The flu: What you need to do

GEHA | September 8, 2020

immunization COVID-19
Get a flu shot. Period.

“Now more than ever.” The four words no one wants to ever hear again.

Yet now more than ever, it’s important to get a flu vaccine to protect yourself, your family and your community from the flu. A flu vaccine this season can also help reduce the possibility of a “twindemic” of the flu and COVID-19, which will increase the burden on our health care system.

GEHA covers flu shots for medical plan members at no cost to you.

Who should get a flu shot and when?
Everyone six months of age or older should consider getting a flu shot, according to the Centers for Disease Control and Prevention. Those who are older than 65 should receive high-dose shots. Getting a flu shot is particularly important for people who have diabetes because they have a higher risk of developing flu complications.

The best time to receive the flu shot is during September or October. But as long as flu viruses circulate, it’s never too late to get a flu shot – even into January, according to the CDC.

Some vaccines are not recommended for certain groups of people. Factors that might contribute to avoiding a vaccine include a person’s age, health and allergies. If you have any questions, be sure to ask your doctor.

Where can you get a flu shot?
Flu vaccines are offered in clinics, pharmacies and doctor’s offices. If you have questions about where to get a flu shot, call your family physician. If you don’t have a health care provider, we can help you find one.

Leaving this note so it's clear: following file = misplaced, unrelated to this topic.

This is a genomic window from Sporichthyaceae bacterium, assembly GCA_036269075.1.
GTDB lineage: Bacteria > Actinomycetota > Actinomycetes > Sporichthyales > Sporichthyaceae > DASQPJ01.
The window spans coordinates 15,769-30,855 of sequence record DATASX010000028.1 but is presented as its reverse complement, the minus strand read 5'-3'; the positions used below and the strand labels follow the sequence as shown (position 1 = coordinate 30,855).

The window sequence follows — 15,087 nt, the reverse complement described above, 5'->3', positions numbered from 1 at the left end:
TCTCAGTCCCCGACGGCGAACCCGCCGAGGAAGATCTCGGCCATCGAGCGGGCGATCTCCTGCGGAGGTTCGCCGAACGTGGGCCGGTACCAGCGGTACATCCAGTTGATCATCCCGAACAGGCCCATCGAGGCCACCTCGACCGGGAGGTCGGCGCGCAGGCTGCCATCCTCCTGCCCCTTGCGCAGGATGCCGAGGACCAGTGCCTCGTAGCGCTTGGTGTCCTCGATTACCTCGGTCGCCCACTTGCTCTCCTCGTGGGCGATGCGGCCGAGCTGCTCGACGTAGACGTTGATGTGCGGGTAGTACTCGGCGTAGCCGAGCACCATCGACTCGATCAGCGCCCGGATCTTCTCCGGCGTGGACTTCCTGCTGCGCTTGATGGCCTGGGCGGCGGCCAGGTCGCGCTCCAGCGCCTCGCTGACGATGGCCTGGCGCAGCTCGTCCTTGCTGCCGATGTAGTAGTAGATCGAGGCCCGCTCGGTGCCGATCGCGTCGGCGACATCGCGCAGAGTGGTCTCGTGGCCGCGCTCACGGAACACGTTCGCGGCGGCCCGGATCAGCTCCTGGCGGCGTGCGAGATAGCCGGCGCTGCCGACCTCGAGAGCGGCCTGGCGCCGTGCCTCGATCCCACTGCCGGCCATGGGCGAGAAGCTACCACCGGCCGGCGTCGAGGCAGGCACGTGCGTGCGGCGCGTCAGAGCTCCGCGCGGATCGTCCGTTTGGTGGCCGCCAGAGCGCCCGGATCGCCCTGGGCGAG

Does the vaccine work immediately?
No. It generally takes about two weeks after you’re vaccinated for antibodies to develop and provide protection. That’s why it’s best to get your shot before the flu starts to spread.

Why do you need an annual flu shot?
First, a person's immune protection from vaccination declines over time, so you need an annual vaccine for the best protection. Second, flu viruses constantly change. So the vaccine may be updated from one season to the next.

Symptoms of the flu and COVID-19
The illnesses are caused by different viruses. But the symptoms can be similar, ranging from none at all (asymptomatic) to severe. Both the flu and COVID-19 can cause:

  • Fever or chills
  • Sore throat
  • Headache
  • Runny or stuffy nose
  • Muscle pain or body aches
  • Cough
  • Shortness of breath

Different from the flu, COVID-19 can also cause a change in or loss of taste or smell. Since the symptoms are so similar, you may need to be tested to determine a diagnosis. Learn the latest about COVID-19 – including where to get a test.


Source:
“Frequently asked influenza questions: 2020-2021 season.” cdc.gov. Centers for Disease Control and Prevention 31 August, 2020.